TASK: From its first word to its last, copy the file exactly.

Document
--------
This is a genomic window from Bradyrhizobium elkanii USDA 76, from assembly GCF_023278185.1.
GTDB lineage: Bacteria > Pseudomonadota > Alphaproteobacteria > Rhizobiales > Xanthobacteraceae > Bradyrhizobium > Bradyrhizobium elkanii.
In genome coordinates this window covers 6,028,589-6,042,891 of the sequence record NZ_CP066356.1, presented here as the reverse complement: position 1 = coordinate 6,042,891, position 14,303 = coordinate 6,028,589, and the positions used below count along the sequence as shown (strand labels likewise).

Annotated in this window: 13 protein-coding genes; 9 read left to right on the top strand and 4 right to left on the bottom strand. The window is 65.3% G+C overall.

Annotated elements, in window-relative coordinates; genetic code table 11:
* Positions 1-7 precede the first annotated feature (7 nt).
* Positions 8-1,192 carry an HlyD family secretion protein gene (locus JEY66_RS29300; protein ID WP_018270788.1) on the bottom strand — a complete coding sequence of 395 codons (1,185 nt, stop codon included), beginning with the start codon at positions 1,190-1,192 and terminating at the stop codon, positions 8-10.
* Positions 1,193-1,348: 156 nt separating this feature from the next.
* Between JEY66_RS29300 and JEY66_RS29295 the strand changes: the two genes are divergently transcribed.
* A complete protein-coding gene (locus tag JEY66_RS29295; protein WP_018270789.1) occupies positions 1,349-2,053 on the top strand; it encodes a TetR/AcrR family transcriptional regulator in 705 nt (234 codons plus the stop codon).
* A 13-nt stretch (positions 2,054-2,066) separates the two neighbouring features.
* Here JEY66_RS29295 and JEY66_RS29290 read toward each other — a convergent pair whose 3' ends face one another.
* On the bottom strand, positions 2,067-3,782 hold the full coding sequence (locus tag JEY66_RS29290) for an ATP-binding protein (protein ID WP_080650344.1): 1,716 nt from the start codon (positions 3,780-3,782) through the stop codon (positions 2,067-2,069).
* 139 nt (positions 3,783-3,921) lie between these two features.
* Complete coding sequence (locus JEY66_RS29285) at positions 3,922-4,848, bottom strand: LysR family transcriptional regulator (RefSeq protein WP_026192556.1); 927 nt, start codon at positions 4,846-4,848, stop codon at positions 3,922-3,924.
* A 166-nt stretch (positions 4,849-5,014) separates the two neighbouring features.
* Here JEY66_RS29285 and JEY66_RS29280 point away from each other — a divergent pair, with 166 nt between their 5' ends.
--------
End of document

This is a genomic window from Bradyrhizobium elkanii USDA 76, from assembly GCF_023278185.1.
GTDB lineage: Bacteria > Pseudomonadota > Alphaproteobacteria > Rhizobiales > Xanthobacteraceae > Bradyrhizobium > Bradyrhizobium elkanii.
In genome coordinates this window covers 6,028,589-6,042,891 of the sequence record NZ_CP066356.1, presented here as the reverse complement: position 1 = coordinate 6,042,891, position 14,303 = coordinate 6,028,589, and the positions used below count along the sequence as shown (strand labels likewise).

Annotated in this window: 13 protein-coding genes; 9 read left to right on the top strand and 4 right to left on the bottom strand. The window is 65.3% G+C overall.

Annotated elements, in window-relative coordinates; genetic code table 11:
* Positions 1-7 precede the first annotated feature (7 nt).
* Positions 8-1,192 carry an HlyD family secretion protein gene (locus JEY66_RS29300; protein ID WP_018270788.1) on the bottom strand — a complete coding sequence of 395 codons (1,185 nt, stop codon included), beginning with the start codon at positions 1,190-1,192 and terminating at the stop codon, positions 8-10.
* Positions 1,193-1,348: 156 nt separating this feature from the next.
* Between JEY66_RS29300 and JEY66_RS29295 the strand changes: the two genes are divergently transcribed.
* A complete protein-coding gene (locus tag JEY66_RS29295; protein WP_018270789.1) occupies positions 1,349-2,053 on the top strand; it encodes a TetR/AcrR family transcriptional regulator in 705 nt (234 codons plus the stop codon).
* A 13-nt stretch (positions 2,054-2,066) separates the two neighbouring features.
* Here JEY66_RS29295 and JEY66_RS29290 read toward each other — a convergent pair whose 3' ends face one another.
* On the bottom strand, positions 2,067-3,782 hold the full coding sequence (locus tag JEY66_RS29290) for an ATP-binding protein (protein ID WP_080650344.1): 1,716 nt from the start codon (positions 3,780-3,782) through the stop codon (positions 2,067-2,069).
* 139 nt (positions 3,783-3,921) lie between these two features.
* Complete coding sequence (locus JEY66_RS29285) at positions 3,922-4,848, bottom strand: LysR family transcriptional regulator (RefSeq protein WP_026192556.1); 927 nt, start codon at positions 4,846-4,848, stop codon at positions 3,922-3,924.
* A 166-nt stretch (positions 4,849-5,014) separates the two neighbouring features.
* Here JEY66_RS29285 and JEY66_RS29280 point away from each other — a divergent pair, with 166 nt between their 5' ends.